The Surf Emergency Response System evaluated and improved

Surf Life Saving Australia


Surf Life Saving staff and volunteers man the response system. Image: Surf Life Saving Australia.


The Surf Emergency Response System (SERS) was established in 2008 by Surf Life Saving (SLS) as a single point of contact within each state for Police and other emergency services organisations to contact and activate lifesaving services. SERS was created in response to the complex and inconsistent system within SLS and used by emergency services organisations to contact SLS aquatic rescue services. The single access point phone number provided effective communication between emergency service agencies and SLS to arrange and coordinate aquatic rescue services along the Australian coastline.

Since its inception, SERS has received over 2000 call outs from Police or State Emergency Services and performed hundreds of rescues in New South Wales alone, the majority being at unpatrolled locations or outside patrol hours. In its first years of operation SERS was not audited or reviewed at a national level.

In 2011, an audit under the National Emergency Management Projects program was developed to conduct a full evaluation of the efficiency and effectiveness of the SERS and develop an improvement plan focussed on better inter-agency communication and efficiency. The project was scoped to a national scale to capitalise on the benefits particular to each jurisdiction.

Evaluating the response system

In each jurisdiction a full evaluation of the efficiency and effectiveness of the existing SERS was conducted, which included the communications and dispatch system. Based on those findings a review was completed and feedback from stakeholders added to the final determination. This provided a truly national snapshot of the status of the SERS. With this information, an improvement strategy was drafted in collaboration with SLS and its allied agencies. The strategy identified and documented the improvements needed and the action plan for improvement.

The project achieved some high-level outcomes that underpin the continued effective operation and delivery of the services. The review and audit of the system ensured maximum performance and communication between agencies to facilitate well-coordinated joint rescue operations. The review was also the first comprehensive national audit and gap analysis of the capabilities and capacities of SERS and other non-government organisations coastal aquatic rescue organisations. The process also reinforced the need for continued collaboration within non-government organisations coastal aquatic rescue agencies and between non-government organisations and government emergency management agencies.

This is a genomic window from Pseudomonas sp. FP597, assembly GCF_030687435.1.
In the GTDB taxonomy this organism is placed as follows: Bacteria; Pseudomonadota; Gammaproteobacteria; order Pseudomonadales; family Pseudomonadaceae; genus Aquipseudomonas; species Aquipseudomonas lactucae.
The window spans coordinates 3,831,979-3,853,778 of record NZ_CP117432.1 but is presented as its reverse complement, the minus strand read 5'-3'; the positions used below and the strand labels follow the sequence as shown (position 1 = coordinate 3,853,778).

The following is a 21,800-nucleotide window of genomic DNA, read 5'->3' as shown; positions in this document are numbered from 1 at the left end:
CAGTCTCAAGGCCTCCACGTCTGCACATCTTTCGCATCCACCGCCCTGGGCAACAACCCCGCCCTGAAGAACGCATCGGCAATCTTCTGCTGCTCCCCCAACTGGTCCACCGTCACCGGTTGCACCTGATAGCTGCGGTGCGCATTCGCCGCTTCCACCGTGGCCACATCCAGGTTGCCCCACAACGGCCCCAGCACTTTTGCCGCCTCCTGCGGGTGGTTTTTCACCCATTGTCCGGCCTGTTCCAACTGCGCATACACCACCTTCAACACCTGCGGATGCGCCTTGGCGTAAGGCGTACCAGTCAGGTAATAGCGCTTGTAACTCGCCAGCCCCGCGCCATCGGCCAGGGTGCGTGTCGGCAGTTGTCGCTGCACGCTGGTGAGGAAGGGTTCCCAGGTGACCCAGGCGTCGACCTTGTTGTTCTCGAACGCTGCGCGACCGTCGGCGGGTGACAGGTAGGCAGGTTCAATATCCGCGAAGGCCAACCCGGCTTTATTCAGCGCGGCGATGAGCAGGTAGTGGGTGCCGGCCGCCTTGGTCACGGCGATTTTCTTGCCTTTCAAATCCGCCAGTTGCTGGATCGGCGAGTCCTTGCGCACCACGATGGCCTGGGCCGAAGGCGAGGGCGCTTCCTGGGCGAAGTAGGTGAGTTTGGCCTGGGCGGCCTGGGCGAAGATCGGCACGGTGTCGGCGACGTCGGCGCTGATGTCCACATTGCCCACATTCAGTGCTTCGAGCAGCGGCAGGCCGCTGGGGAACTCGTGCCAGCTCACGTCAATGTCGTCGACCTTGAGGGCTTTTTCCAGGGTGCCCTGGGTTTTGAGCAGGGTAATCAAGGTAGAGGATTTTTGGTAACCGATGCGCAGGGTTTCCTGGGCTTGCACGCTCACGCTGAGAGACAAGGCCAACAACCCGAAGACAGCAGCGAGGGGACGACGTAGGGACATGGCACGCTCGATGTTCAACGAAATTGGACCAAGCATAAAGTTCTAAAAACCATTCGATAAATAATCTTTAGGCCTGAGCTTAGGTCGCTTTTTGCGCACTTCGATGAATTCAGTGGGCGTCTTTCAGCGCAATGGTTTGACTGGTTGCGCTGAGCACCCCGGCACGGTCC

Anticipated outcomes and benefits include:

  • reduction in drowning deaths and injury along the Australian coastline
  • best practice guidelines based on evaluating the learnings from the audit which allowed each jurisdiction to adopt or review existing procedures in order to improve services
  • enhanced communication between SLS services, Police and state emergency services and other coastal aquatic rescue agencies
  • improved interoperability.

Current state

To enable SLS to actively participate as an integral part of Australia’s emergency management network, the SLS infrastructure, services and systems must undergo continuous improvement. The seven SLS state centres are continually reinforcing and improving SERS based on jurisdictional and operational need. SLS Australia is investigating the next generation infrastructure that supports the single point of contact to ensure it meets the changing needs of SLS state centre requirements.

SLS is an integral part of emergency management around Australia and the Surf Emergency Response System ensures SLS and emergency management agencies continue to work collaboratively and effectively to reduce coastal drowning deaths and injury.

SLS promotes Triple Zero (000) as the first point of contact for coastal and aquatic emergencies.

This project was funded under the National Emergency Management Projects in 2011.